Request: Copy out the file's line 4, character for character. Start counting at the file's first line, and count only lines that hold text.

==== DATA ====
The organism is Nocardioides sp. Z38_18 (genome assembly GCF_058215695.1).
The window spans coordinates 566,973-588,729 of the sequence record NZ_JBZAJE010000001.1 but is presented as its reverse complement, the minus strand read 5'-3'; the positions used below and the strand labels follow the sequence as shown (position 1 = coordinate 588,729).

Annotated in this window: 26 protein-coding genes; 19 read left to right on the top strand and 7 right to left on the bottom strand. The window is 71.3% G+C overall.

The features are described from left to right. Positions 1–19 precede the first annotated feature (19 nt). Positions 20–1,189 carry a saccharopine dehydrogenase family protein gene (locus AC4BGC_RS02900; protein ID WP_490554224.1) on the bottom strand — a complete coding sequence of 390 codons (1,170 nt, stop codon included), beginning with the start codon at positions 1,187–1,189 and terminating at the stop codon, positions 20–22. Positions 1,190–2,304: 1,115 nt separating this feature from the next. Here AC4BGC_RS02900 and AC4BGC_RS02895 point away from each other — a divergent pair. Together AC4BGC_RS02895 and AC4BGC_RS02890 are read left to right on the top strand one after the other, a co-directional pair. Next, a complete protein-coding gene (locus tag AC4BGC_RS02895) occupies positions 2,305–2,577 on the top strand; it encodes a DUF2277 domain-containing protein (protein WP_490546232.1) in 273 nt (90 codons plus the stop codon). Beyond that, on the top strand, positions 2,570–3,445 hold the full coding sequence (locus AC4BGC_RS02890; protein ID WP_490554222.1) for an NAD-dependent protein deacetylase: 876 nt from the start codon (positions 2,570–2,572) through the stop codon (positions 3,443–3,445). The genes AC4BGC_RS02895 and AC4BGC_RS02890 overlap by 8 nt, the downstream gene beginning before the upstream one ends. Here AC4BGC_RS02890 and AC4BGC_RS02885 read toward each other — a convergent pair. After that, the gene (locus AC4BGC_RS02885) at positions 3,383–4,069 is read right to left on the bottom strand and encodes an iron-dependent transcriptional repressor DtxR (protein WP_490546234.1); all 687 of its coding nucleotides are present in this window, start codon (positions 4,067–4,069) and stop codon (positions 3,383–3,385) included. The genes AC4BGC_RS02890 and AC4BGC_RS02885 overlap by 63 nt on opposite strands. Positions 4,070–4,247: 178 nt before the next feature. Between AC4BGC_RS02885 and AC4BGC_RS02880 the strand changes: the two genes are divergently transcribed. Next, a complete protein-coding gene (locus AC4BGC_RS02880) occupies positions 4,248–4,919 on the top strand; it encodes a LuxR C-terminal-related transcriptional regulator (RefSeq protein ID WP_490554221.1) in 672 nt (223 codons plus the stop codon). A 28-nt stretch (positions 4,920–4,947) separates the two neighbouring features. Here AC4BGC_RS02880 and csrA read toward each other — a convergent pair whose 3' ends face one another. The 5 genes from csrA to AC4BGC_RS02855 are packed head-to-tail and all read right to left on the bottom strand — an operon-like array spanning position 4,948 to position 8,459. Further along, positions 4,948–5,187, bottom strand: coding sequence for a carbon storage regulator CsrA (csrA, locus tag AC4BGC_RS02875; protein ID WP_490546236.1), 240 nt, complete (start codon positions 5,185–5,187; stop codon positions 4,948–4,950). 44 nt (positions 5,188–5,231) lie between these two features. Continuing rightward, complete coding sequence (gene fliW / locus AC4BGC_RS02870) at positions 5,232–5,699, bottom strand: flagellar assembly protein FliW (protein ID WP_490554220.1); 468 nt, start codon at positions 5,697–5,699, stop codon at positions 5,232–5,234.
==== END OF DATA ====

The features are described from left to right. Positions 1–19 precede the first annotated feature (19 nt). Positions 20–1,189 carry a saccharopine dehydrogenase family protein gene (locus AC4BGC_RS02900; protein ID WP_490554224.1) on the bottom strand — a complete coding sequence of 390 codons (1,170 nt, stop codon included), beginning with the start codon at positions 1,187–1,189 and terminating at the stop codon, positions 20–22. Positions 1,190–2,304: 1,115 nt separating this feature from the next. Here AC4BGC_RS02900 and AC4BGC_RS02895 point away from each other — a divergent pair. Together AC4BGC_RS02895 and AC4BGC_RS02890 are read left to right on the top strand one after the other, a co-directional pair. Next, a complete protein-coding gene (locus tag AC4BGC_RS02895) occupies positions 2,305–2,577 on the top strand; it encodes a DUF2277 domain-containing protein (protein WP_490546232.1) in 273 nt (90 codons plus the stop codon). Beyond that, on the top strand, positions 2,570–3,445 hold the full coding sequence (locus AC4BGC_RS02890; protein ID WP_490554222.1) for an NAD-dependent protein deacetylase: 876 nt from the start codon (positions 2,570–2,572) through the stop codon (positions 3,443–3,445). The genes AC4BGC_RS02895 and AC4BGC_RS02890 overlap by 8 nt, the downstream gene beginning before the upstream one ends. Here AC4BGC_RS02890 and AC4BGC_RS02885 read toward each other — a convergent pair. After that, the gene (locus AC4BGC_RS02885) at positions 3,383–4,069 is read right to left on the bottom strand and encodes an iron-dependent transcriptional repressor DtxR (protein WP_490546234.1); all 687 of its coding nucleotides are present in this window, start codon (positions 4,067–4,069) and stop codon (positions 3,383–3,385) included. The genes AC4BGC_RS02890 and AC4BGC_RS02885 overlap by 63 nt on opposite strands. Positions 4,070–4,247: 178 nt before the next feature. Between AC4BGC_RS02885 and AC4BGC_RS02880 the strand changes: the two genes are divergently transcribed. Next, a complete protein-coding gene (locus AC4BGC_RS02880) occupies positions 4,248–4,919 on the top strand; it encodes a LuxR C-terminal-related transcriptional regulator (RefSeq protein ID WP_490554221.1) in 672 nt (223 codons plus the stop codon). A 28-nt stretch (positions 4,920–4,947) separates the two neighbouring features. Here AC4BGC_RS02880 and csrA read toward each other — a convergent pair whose 3' ends face one another. The 5 genes from csrA to AC4BGC_RS02855 are packed head-to-tail and all read right to left on the bottom strand — an operon-like array spanning position 4,948 to position 8,459. Further along, positions 4,948–5,187, bottom strand: coding sequence for a carbon storage regulator CsrA (csrA, locus tag AC4BGC_RS02875; protein ID WP_490546236.1), 240 nt, complete (start codon positions 5,185–5,187; stop codon positions 4,948–4,950). 44 nt (positions 5,188–5,231) lie between these two features. Continuing rightward, complete coding sequence (gene fliW / locus AC4BGC_RS02870) at positions 5,232–5,699, bottom strand: flagellar assembly protein FliW (protein ID WP_490554220.1); 468 nt, start codon at positions 5,697–5,699, stop codon at positions 5,232–5,234.